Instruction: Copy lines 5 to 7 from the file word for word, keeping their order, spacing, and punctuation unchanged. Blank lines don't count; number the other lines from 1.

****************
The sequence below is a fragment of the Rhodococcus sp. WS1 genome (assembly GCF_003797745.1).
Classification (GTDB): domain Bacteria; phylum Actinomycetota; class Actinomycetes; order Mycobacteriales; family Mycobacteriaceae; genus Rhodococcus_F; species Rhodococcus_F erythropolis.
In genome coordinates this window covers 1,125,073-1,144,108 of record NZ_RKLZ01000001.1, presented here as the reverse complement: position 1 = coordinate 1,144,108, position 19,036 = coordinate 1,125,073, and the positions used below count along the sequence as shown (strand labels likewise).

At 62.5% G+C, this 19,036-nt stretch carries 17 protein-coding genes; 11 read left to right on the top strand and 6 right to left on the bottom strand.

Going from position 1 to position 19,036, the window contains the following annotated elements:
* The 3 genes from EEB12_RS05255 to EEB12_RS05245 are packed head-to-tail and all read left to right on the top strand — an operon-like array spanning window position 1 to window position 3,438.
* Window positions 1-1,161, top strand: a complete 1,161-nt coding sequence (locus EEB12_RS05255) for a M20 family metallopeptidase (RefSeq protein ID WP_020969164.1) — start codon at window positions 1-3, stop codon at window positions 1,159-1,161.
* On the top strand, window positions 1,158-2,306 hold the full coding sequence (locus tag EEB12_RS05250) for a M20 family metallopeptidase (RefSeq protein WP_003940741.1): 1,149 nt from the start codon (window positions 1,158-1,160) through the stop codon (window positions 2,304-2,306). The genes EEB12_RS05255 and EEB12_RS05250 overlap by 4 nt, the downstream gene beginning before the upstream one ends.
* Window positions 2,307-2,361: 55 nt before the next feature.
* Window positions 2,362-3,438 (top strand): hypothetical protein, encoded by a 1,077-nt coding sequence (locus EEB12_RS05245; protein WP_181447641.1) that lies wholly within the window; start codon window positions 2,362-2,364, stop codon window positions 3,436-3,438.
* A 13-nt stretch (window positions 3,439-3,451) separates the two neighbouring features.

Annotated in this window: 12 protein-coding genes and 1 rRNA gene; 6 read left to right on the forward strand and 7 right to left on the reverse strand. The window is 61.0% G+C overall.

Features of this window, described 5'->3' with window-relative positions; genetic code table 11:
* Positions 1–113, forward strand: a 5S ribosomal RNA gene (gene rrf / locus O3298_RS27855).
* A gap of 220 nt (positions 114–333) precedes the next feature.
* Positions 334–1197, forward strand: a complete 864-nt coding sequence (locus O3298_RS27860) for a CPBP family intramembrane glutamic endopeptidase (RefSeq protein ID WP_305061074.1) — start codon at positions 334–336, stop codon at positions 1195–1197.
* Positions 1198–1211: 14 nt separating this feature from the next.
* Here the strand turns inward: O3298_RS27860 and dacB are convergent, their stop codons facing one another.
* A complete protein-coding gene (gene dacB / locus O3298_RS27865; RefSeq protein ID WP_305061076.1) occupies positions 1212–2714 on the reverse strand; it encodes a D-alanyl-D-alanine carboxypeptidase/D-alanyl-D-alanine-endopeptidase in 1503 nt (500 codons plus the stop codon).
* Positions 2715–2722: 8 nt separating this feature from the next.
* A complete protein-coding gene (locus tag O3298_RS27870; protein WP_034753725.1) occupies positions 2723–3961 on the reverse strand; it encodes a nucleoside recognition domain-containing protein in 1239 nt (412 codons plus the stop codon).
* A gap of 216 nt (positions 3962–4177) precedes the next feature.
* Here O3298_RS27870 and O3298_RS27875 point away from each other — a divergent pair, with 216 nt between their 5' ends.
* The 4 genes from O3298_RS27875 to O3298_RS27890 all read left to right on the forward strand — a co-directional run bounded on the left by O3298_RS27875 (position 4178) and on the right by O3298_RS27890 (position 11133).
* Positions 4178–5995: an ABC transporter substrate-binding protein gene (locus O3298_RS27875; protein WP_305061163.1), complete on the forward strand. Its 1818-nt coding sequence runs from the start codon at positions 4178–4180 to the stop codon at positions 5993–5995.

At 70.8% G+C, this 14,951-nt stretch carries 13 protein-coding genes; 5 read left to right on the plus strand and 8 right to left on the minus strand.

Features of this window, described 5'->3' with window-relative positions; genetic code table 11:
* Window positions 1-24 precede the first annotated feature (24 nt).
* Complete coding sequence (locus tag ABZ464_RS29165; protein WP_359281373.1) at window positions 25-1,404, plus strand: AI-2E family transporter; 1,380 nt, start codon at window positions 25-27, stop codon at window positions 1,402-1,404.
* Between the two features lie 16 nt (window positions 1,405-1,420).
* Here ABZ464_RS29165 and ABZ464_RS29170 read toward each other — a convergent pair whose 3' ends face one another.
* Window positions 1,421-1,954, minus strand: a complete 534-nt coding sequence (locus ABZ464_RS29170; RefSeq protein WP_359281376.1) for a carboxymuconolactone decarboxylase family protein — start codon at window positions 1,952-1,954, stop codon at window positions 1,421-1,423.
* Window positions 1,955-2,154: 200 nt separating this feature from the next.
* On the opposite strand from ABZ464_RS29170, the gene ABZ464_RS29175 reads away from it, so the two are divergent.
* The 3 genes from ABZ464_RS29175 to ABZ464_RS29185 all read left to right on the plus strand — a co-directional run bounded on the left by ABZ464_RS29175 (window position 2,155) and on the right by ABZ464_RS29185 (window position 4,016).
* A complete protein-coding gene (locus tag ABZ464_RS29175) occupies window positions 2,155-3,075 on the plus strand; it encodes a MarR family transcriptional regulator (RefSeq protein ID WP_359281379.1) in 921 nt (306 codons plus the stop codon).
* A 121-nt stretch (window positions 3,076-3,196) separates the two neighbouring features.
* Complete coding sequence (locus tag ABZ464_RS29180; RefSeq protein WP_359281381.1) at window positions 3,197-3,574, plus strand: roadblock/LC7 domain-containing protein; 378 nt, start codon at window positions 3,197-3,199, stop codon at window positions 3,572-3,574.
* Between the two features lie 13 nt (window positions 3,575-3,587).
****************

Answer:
Going from position 1 to position 19,036, the window contains the following annotated elements:
* The 3 genes from EEB12_RS05255 to EEB12_RS05245 are packed head-to-tail and all read left to right on the top strand — an operon-like array spanning window position 1 to window position 3,438.
* Window positions 1-1,161, top strand: a complete 1,161-nt coding sequence (locus EEB12_RS05255) for a M20 family metallopeptidase (RefSeq protein ID WP_020969164.1) — start codon at window positions 1-3, stop codon at window positions 1,159-1,161.